HALLOWELL — The city’s rising budget, as moved forward earlier this month, will likely increase each property owner’s taxes by more than 8%.

While there is still a chance Hallowell’s proposed spending could be cut before the third and final reading scheduled for August, a backlog of capital expenses that have been delayed is catching up to the city.

Finance Committee Chair George Lapointe said a commitment sheet has not been mocked up for the budget approved July 8. A document from June 25 shows property tax rates dating back to fiscal year 2006 and three previous drafts of the current fiscal year’s budget. The drafts show possible property tax rates of $21.40, $21.50 and $22.10 per $1,000 of assessed property value — which are 8.6%, 9.1% and 12.1%, respectively — higher than the previous fiscal year’s rate at $19.70.

According to the document, Hallowell’s average property value is $182,000. In fiscal year 2018-2019, the average property would have been on the hook for $3,585.40 in annual property taxes. That same property would see annual increases of $309.40, $327.60 and $436.80, respectively for each scenario proposed for the 2019-2020 fiscal year.

But that document did not show a scenario identical to the $6,474,883 in spending and $5,491,128 in estimated property tax revenue approved in July. The figure approved was in-between scenarios that showed $21.40 and $21.50 for potential property tax rates.

Finance Committee members Lapointe, Kate Dufour and Maureen Aucoin and City Manager Nate Rudy did not respond to a request for comment asking if those two figures were good estimates for the property tax rate.


Patti Burnett, owner of Dom’s Barber Shop, was unfazed by the increase. She said Tuesday that things cost more money than they used to and taxes are no different. She said she likely would not feel the strain of the tax increase.

Hallowell’s property tax rate was 19.50 per $1,000 of assessed property value in fiscal year 2006. It fell to $15.30 in fiscal year 2009, where it stayed until it increased to $15.70 in fiscal year 2013. Since then, it climbed steadily to $19.70 in fiscal year 2018, where it stayed flat the next fiscal year. The estimated increase this current fiscal year would be the largest single-year increase in that 14-fiscal year period.

The council approved the second reading of $6,474,883 in total spending on July 8, with $3,145,818 being municipal spending. Last year’s spending totaled $5,773,289, but city officials said the new budget contained important backlogged capital expenditures. The budget could see more cuts before the third reading, but Lapointe said earlier this month that he didn’t think there were many more “big ticket” items to cut out.

The council also moved forward $1,070,046 in municipal revenue, a 5.5% increase over last year’s municipal revenue of $1,013,895.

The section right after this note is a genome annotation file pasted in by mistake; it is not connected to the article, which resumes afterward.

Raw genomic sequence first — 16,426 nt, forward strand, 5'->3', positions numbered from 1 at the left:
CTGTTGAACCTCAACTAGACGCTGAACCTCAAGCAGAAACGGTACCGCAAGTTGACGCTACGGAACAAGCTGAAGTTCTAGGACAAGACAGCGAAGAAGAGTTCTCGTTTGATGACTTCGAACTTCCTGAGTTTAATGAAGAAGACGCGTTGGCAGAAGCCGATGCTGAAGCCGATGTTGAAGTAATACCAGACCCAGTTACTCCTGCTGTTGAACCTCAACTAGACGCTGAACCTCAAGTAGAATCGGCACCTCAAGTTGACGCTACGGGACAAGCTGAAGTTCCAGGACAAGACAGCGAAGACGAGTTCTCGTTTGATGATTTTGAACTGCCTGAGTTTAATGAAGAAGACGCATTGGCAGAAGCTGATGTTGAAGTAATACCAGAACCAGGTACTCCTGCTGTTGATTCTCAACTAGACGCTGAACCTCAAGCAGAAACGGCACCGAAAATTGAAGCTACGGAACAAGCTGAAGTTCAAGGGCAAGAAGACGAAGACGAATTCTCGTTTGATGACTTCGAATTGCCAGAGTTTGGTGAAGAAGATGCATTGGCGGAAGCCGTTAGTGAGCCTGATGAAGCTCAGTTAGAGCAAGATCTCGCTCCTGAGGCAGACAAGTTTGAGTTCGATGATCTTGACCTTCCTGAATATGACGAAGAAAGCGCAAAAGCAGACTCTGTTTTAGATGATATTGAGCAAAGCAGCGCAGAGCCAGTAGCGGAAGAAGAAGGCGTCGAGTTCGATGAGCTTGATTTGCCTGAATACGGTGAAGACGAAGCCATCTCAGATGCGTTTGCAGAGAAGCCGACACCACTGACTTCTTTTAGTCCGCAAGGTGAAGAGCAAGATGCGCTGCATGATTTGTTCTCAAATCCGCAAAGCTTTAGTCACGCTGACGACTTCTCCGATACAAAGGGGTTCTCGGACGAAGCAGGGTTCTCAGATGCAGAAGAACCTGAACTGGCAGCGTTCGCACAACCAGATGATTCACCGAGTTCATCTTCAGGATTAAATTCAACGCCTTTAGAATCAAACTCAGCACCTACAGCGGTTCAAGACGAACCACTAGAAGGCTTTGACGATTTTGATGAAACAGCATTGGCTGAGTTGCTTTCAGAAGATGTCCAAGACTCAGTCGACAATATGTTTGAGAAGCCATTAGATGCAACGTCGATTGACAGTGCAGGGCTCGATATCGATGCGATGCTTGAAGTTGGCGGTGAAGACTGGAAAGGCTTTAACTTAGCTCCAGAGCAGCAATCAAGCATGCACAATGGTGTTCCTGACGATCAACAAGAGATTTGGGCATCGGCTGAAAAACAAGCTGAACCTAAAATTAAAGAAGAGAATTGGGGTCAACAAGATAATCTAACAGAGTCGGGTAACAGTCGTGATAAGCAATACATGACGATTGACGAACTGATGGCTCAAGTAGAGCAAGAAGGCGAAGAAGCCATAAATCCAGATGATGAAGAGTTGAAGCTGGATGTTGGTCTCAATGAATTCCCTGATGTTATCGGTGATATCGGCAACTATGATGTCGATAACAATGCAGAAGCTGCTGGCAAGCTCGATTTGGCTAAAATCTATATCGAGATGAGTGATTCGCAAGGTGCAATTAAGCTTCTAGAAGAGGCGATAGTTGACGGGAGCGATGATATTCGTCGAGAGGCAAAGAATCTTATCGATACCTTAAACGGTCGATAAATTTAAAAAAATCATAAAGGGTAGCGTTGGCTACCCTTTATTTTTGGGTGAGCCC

The council also approved $100,875.80 in offsets from the city’s tax increment financing on July 8, which would reduce the burden on the general fund.

The major increases — not line item totals — in the budget are:


• $10,250 in maintenance for administration, including a $6,300 increase in City Hall cleaning,

• $28,891 for a new assistant city clerk position,

• $9,831 in debt service,

• $42,801 in municipal insurance,

• $19,111 for water district hydrant contracting,

• $10,000 for winter road maintenance,


• $48,947 for professional assessments, including $30,000 for the city’s comprehensive plan and $5,000 for a consultant for the Hubbard Free Library,

• $23,837 in “community services,” and

• $267,300 in capital improvements, including $3,000 for a “clerk of the works,” $108,000 for culverts, $26,000 for the first year of a seven-year lease to convert to LED streetlights, $48,000 for the first year of a fire truck lease and $36,000 for the purchase of a police cruiser.

Former City Councilor Phil Lindley, who was last on the council in 2016, said he recalled specific conversations about deferring capital expenditures to keep the property tax rate flat. He said the council could have spent more money over the last few years to reduce the current budget year’s increase.

“(The increase) is likely a result over the last number of years of how many years have been a minimal mil rate change,” Lindley said. “When I was on the council, that was a palatable idea. I think the downside of it now is stuff that we didn’t maintain … is going to catch up with us.”

Lindley said Hallowell citizens care about the quality of town services and infrastructure and are generally willing to spend money to attain them. He referenced a $2.36 million bond approved in 2017 that funded, among five other projects, $600,000 of infrastructural improvements to Stevens Commons. He said a small group was very vocal in their opposition of spending public money on the property, but the bond passed because the silent majority was willing to foot the bill for improvements that would help the town’s infrastructure in the long run.

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